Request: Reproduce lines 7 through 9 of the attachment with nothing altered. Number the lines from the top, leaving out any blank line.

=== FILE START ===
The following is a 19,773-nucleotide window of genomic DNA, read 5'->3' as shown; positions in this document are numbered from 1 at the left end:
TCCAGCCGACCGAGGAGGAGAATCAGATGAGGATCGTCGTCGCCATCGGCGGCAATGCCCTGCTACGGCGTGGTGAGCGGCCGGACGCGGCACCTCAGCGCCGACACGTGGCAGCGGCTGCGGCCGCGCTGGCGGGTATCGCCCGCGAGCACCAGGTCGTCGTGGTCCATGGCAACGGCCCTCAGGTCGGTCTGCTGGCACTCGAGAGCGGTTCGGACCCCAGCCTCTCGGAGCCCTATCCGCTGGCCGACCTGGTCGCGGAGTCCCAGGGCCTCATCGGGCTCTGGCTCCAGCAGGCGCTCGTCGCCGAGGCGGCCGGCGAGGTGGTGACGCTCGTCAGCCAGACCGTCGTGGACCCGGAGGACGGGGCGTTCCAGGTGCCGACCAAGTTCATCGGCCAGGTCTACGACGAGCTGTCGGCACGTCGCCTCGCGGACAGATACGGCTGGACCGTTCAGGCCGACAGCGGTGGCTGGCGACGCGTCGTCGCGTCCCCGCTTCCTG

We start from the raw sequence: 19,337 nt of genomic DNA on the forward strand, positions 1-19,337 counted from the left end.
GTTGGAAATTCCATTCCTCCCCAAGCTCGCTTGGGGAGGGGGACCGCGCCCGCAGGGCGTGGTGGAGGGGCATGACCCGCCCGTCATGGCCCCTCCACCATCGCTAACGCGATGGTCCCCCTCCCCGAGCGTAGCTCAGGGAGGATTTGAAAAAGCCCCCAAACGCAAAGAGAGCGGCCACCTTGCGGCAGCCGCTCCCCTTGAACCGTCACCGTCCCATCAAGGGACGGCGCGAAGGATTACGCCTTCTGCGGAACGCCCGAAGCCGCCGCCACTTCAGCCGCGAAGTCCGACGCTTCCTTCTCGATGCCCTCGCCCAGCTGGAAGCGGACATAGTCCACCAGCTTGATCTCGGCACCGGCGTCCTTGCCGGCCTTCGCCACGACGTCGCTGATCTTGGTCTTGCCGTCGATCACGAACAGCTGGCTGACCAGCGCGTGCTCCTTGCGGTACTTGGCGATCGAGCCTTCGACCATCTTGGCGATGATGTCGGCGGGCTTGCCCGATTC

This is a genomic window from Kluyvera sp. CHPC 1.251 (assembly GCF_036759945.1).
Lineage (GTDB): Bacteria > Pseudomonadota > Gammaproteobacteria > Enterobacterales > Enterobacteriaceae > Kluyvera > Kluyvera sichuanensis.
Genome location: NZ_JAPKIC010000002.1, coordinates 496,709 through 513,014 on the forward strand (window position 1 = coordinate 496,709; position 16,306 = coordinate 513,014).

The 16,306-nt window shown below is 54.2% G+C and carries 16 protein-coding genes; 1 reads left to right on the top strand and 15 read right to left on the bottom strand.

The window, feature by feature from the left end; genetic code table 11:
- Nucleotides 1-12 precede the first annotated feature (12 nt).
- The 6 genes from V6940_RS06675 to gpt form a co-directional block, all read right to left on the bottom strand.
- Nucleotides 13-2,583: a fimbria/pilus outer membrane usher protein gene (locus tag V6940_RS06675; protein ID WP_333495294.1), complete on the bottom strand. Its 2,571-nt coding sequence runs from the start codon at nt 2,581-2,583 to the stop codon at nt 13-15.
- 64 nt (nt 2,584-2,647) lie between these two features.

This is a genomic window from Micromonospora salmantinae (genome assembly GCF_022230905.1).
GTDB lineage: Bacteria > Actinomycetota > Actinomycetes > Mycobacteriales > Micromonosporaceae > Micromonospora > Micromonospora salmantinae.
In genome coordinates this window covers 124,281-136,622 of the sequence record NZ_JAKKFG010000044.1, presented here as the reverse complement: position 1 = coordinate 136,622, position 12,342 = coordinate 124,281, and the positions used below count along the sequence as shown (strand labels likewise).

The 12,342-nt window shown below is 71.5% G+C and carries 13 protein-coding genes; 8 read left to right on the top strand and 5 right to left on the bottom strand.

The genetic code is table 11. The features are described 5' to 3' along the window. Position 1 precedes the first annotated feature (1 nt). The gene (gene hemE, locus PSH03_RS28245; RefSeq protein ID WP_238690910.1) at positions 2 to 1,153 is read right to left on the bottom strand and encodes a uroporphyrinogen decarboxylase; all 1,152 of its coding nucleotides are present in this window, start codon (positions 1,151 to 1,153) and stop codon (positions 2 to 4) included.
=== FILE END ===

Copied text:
Genome location: NZ_JAPKIC010000002.1, coordinates 496,709 through 513,014 on the forward strand (window position 1 = coordinate 496,709; position 16,306 = coordinate 513,014).

The 16,306-nt window shown below is 54.2% G+C and carries 16 protein-coding genes; 1 reads left to right on the top strand and 15 read right to left on the bottom strand.

The window, feature by feature from the left end; genetic code table 11: